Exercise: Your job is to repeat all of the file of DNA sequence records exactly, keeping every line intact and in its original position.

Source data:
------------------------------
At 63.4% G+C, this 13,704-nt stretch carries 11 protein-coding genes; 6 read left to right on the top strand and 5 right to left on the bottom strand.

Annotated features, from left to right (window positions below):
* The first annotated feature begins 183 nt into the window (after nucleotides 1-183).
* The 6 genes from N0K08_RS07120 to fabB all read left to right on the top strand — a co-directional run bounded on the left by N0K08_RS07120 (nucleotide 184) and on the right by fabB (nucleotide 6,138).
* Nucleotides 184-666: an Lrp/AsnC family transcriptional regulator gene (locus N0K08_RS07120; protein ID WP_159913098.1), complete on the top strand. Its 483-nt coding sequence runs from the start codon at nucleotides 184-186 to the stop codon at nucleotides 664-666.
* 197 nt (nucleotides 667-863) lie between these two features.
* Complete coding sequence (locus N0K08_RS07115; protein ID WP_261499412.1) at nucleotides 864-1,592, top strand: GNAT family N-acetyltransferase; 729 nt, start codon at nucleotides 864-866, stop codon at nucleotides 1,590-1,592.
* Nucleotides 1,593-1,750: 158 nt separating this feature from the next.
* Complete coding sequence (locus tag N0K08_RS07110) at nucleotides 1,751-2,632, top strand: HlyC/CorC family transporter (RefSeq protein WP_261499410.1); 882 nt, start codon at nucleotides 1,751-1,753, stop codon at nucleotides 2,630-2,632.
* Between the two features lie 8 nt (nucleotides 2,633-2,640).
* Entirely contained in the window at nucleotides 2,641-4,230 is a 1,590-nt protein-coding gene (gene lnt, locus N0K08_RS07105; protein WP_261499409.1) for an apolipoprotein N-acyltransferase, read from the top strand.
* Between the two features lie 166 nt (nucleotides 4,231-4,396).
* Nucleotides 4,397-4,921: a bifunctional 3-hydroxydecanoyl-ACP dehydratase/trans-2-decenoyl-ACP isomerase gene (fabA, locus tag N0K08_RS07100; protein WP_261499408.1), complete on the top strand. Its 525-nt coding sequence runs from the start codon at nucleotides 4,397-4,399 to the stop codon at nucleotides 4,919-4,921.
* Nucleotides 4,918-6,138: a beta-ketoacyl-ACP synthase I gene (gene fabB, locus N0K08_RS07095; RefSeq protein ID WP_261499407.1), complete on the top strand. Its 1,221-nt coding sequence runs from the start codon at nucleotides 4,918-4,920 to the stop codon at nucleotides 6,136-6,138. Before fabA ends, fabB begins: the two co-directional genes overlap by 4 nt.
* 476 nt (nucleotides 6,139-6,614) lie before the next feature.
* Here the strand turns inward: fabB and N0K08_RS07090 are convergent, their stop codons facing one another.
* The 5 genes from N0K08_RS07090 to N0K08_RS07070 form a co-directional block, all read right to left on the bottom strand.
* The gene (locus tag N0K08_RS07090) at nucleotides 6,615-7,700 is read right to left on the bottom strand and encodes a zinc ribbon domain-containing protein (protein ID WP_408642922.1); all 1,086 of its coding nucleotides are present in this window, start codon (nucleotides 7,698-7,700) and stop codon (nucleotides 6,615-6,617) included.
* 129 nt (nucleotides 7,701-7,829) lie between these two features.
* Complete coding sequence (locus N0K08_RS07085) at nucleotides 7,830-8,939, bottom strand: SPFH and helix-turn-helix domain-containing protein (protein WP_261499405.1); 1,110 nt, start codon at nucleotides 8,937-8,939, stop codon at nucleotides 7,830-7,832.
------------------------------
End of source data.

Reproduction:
At 63.4% G+C, this 13,704-nt stretch carries 11 protein-coding genes; 6 read left to right on the top strand and 5 right to left on the bottom strand.

Annotated features, from left to right (window positions below):
* The first annotated feature begins 183 nt into the window (after nucleotides 1-183).
* The 6 genes from N0K08_RS07120 to fabB all read left to right on the top strand — a co-directional run bounded on the left by N0K08_RS07120 (nucleotide 184) and on the right by fabB (nucleotide 6,138).
* Nucleotides 184-666: an Lrp/AsnC family transcriptional regulator gene (locus N0K08_RS07120; protein ID WP_159913098.1), complete on the top strand. Its 483-nt coding sequence runs from the start codon at nucleotides 184-186 to the stop codon at nucleotides 664-666.
* 197 nt (nucleotides 667-863) lie between these two features.
* Complete coding sequence (locus N0K08_RS07115; protein ID WP_261499412.1) at nucleotides 864-1,592, top strand: GNAT family N-acetyltransferase; 729 nt, start codon at nucleotides 864-866, stop codon at nucleotides 1,590-1,592.
* Nucleotides 1,593-1,750: 158 nt separating this feature from the next.
* Complete coding sequence (locus tag N0K08_RS07110) at nucleotides 1,751-2,632, top strand: HlyC/CorC family transporter (RefSeq protein WP_261499410.1); 882 nt, start codon at nucleotides 1,751-1,753, stop codon at nucleotides 2,630-2,632.
* Between the two features lie 8 nt (nucleotides 2,633-2,640).
* Entirely contained in the window at nucleotides 2,641-4,230 is a 1,590-nt protein-coding gene (gene lnt, locus N0K08_RS07105; protein WP_261499409.1) for an apolipoprotein N-acyltransferase, read from the top strand.
* Between the two features lie 166 nt (nucleotides 4,231-4,396).
* Nucleotides 4,397-4,921: a bifunctional 3-hydroxydecanoyl-ACP dehydratase/trans-2-decenoyl-ACP isomerase gene (fabA, locus tag N0K08_RS07100; protein WP_261499408.1), complete on the top strand. Its 525-nt coding sequence runs from the start codon at nucleotides 4,397-4,399 to the stop codon at nucleotides 4,919-4,921.
* Nucleotides 4,918-6,138: a beta-ketoacyl-ACP synthase I gene (gene fabB, locus N0K08_RS07095; RefSeq protein ID WP_261499407.1), complete on the top strand. Its 1,221-nt coding sequence runs from the start codon at nucleotides 4,918-4,920 to the stop codon at nucleotides 6,136-6,138. Before fabA ends, fabB begins: the two co-directional genes overlap by 4 nt.
* 476 nt (nucleotides 6,139-6,614) lie before the next feature.
* Here the strand turns inward: fabB and N0K08_RS07090 are convergent, their stop codons facing one another.
* The 5 genes from N0K08_RS07090 to N0K08_RS07070 form a co-directional block, all read right to left on the bottom strand.
* The gene (locus tag N0K08_RS07090) at nucleotides 6,615-7,700 is read right to left on the bottom strand and encodes a zinc ribbon domain-containing protein (protein ID WP_408642922.1); all 1,086 of its coding nucleotides are present in this window, start codon (nucleotides 7,698-7,700) and stop codon (nucleotides 6,615-6,617) included.
* 129 nt (nucleotides 7,701-7,829) lie between these two features.
* Complete coding sequence (locus N0K08_RS07085) at nucleotides 7,830-8,939, bottom strand: SPFH and helix-turn-helix domain-containing protein (protein WP_261499405.1); 1,110 nt, start codon at nucleotides 8,937-8,939, stop codon at nucleotides 7,830-7,832.